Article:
specify different fates (i.e., the commitment to speci¬c types) in adja-
cent cells of a developmentally equivalent population. An example of
this is the differentiation of gonadal cells in the nematode Caenorhab-
ditis elegans. The predifferentiated cells can differentiate into either
an anchor cell (AC) or a ventral uterine precursor cell (VU). The choice
between AC or VU, however, depends on the interaction between the
Notch-type receptor, LIN-12, of one cell with its Delta-like ligand, LAG-
2, on the adjacent cell. Activation of LIN-12 in one cell forces that cell
to adopt the VU fate, whereas cells in which the action of LIN-12 is
suppressed adopt the AC fate (Greenwald, 1998).
In other cases, nonequivalent precursor cells communicate
through Notch--Delta signaling to progress to the next stage of dif-
ferentiation. When this occurs, intrinsic or extrinsic factors confer a
bias to one of two neighbors, and this is then sharpened or consoli-
dated by Notch--Delta interactions. This was the hypothesized role of
Notch and Delta in the Kerszberg--Changeux model for neurulation
discussed in Chapter 5. It is also the role played by this juxtacrine
pair in the induction of mesoderm at the beginning of sea urchin
gastrulation. Speci¬cally, between the eighth and ninth cleavage in
the sea urchin Strongylocentrotus purpuratus the micromeres (see Chap-
ter 5; Fig. 5.7) begin to express Delta, which triggers the speci¬cation
of the adjoining inner ring of cells (bearing a Notch receptor and re-
ferred to as Veg2 cells; see Fig. 5.7), to a non-skeletogenic mesodermal
fate (Sherwood and McClay, 2001). In amphibians (Green, 2002; see be-
low) and mammals (Beddington and Robertson, 1999), the equivalent
gastrulation-related inductive steps appear to occur via paracrine,
rather than juxtacrine, mechanisms.
Initial evidence suggested that Notch™s function was mainly to re-
press the acquisition of a new state of differentiation by cells that
carry the Notch protein (Artavanis-Tsakonas et al., 1999): the Notch

receptor-bearing cell is inhibited from assuming a differentiated state,
while the Delta ligand-bearing cell is free to do so. Consequently, the
Notch--Delta pathway was thought to act only via lateral inhibition.
More recently, however, this simple model has come into con¬‚ict with
evidence for longer-range effects mediated by Notch-dependent posi-
tive differentiation signals (Rook and Xu, 1998; Pourqui©, 2000).
A model constructed by Collier et al. (1996) for Notch--Delta signal-
ing, which made use only of lateral inhibition, gave rise to pattern
over a range of one or two cells. Here we summarize the model of
Sherratt and coworkers (Owen et al., 2000; Wearing et al., 2000; Savill
and Sherratt, 2003), which predicts more realistic patterns via jux-
tacrine communication on a longer scale on the basis of a positive
feedback mechanism (Owen et al., 1999; see also Webb and Owen,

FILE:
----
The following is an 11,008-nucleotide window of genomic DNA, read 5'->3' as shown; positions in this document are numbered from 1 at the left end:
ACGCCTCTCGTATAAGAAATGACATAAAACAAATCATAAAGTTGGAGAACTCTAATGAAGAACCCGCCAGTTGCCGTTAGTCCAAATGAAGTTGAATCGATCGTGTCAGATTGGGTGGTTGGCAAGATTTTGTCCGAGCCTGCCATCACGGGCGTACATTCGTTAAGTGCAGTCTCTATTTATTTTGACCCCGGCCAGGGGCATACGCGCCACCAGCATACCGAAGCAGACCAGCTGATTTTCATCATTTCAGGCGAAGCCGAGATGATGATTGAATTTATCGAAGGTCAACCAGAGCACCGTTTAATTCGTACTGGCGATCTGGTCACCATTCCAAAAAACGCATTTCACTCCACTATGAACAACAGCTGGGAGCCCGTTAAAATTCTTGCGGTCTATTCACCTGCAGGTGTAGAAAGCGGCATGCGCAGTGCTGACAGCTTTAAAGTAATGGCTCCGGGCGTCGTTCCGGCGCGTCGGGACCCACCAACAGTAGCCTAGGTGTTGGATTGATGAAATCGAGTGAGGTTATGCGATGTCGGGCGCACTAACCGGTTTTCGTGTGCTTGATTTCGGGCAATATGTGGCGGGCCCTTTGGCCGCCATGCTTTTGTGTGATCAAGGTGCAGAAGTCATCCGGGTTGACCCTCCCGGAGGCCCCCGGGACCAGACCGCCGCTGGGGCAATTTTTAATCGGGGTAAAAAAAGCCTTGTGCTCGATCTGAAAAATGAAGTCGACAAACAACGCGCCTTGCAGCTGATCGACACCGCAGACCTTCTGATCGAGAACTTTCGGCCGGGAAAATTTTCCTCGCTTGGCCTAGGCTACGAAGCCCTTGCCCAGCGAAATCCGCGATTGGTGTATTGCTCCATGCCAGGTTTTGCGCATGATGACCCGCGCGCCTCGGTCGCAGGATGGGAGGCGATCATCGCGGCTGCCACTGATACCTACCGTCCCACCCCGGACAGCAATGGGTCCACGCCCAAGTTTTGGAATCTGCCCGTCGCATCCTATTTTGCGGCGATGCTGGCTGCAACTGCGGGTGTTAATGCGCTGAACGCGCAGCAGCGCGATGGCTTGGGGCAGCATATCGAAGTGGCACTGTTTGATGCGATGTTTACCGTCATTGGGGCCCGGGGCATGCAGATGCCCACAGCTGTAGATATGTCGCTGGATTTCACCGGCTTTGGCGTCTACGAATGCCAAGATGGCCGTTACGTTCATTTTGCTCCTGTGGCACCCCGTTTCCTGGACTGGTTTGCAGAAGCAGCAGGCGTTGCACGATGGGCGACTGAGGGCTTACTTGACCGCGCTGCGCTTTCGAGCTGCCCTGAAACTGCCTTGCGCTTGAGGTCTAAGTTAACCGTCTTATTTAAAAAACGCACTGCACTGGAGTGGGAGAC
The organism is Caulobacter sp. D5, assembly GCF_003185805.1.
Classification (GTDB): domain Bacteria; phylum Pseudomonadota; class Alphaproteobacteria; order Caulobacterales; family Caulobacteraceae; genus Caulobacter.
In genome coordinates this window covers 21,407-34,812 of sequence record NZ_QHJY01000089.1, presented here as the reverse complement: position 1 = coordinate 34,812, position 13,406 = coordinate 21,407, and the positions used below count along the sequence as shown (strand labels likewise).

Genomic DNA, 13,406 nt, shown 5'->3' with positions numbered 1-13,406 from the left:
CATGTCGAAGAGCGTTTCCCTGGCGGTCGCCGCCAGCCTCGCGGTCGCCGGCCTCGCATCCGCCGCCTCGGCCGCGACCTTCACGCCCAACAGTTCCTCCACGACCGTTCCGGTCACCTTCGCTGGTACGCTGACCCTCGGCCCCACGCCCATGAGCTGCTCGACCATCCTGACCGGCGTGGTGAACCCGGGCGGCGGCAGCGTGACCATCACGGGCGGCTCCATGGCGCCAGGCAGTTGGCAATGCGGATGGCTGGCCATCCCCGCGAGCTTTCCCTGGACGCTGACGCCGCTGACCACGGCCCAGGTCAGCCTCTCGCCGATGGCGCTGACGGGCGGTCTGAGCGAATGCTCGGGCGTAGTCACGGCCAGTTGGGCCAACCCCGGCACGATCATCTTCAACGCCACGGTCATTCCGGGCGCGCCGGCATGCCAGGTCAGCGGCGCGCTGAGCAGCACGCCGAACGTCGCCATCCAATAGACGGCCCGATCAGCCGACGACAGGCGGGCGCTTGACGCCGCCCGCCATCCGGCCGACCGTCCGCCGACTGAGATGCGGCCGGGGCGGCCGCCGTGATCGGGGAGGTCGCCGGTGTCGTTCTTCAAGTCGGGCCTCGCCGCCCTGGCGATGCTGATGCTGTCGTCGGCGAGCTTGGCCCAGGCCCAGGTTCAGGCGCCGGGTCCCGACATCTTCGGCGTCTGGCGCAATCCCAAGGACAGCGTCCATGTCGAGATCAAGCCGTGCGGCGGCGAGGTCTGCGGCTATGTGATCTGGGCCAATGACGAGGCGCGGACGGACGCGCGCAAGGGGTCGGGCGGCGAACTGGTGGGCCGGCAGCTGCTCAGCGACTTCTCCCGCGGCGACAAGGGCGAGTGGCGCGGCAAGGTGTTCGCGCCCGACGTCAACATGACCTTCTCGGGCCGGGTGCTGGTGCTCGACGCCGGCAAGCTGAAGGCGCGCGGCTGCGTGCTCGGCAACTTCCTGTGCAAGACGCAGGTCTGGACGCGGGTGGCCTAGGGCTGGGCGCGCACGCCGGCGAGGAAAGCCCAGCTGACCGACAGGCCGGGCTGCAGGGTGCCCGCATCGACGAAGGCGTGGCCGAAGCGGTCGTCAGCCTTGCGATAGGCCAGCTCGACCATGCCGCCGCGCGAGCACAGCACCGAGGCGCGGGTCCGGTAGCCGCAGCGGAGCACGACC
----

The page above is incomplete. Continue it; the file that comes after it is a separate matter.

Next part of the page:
2004). The model, like some of those presented in Chapters 3 and
5, employs ˜˜linear stability analysis” to predict transitions between
alternative dynamical states. (See the Appendix to Chapter 5 for an
example of how this works).

Juxtacrine signaling: the model of Sherratt and coworkers
Juxtacrine signaling can lead to pattern formation via either lateral
inhibition or lateral induction (i.e., activation). (Inhibition and acti-
vation are the main outcomes of what we referred to as inductive
signaling earlier in this chapter. Often, however, the term ˜˜induc-
tion” is used synonymously with activation, and we will occasionally
follow this usage in what follows.) Experimental evidence suggests
that the Notch--Delta ligand--receptor interaction (see the model for
neurulation in Chapter 5) can produce both inhibition (Haddon et al.,
1998) and induction (Huppert et al., 1997). The model of Sherratt et al.
(Owen and Sherratt, 1998; Owen et al., 2000; Wearing et al., 2000) pro-
vides a general mechanism for lateral induction through juxtacrine
communication in an epithelial sheet, which the authors propose as a
prototype for the Notch--Delta system. Embryonic epithelial patterns
that may arise in this fashion include the veins in the Drosophila
wing, the feather germs (primordia) in avian skin, and stem cell clus-
ters in the epidermis (Owen et al., 2000; Savill and Sherratt, 2003).
Below we summarize the general features of the model.
1. Consider a two-dimensional cellular sheet, a portion of which
is depicted in Fig. 7.5. Let ai j (t), fi j (t), and bi j (t) denote respectively
the number of ligand molecules, free receptors, and bound receptors
on the surface of the cell at the intersection of row i and column j
(Owen et al., 2000).
2. Sherratt and coworkers used a simple kinetic scheme to model
the time variation of ai j (t), fi j (t), and bi j (t). Ligands and free receptors
can reversibly associate to produce bound ligand--receptor complexes
(at a rate ka ) or decay (with respective decay constants da and d f ).
Bound ligand--receptor complexes can dissociate (at a rate kD and thus
produce new ligands and receptors at the same rate) or be internalized
(at a rate kI ). The distinguishing feature of the model is a positive feed-
back mechanism: apart from the dissociation of the bound complexes,

j ’2 j ’1 j j+ 1 j+ 2
Fig. 7.5 Part of the cellular grid
used in the simulation of Sherratt
and coworkers (Owen et al.,
i ’1
2000). Each square represents a
single cell in an epithelial sheet.
Neighboring cells are connected
via Notch“Delta ligand“receptor i
pairs. The rows and columns of
cells are labeled by the indices
i and j , respectively. The position i+1
of a cell is uniquely determined by
the pair i j .

there is an additional source of ligands and receptors with a rate of
production that increases with the level of occupied receptors (gov-
erned by the functions P a (bi j ) and P f (bi j ), which are both increasing
functions of bi j ). In mathematical form,
dai j
= ’ka ai j fi j + kD bi j ’ da ai j + Pa (bi j ),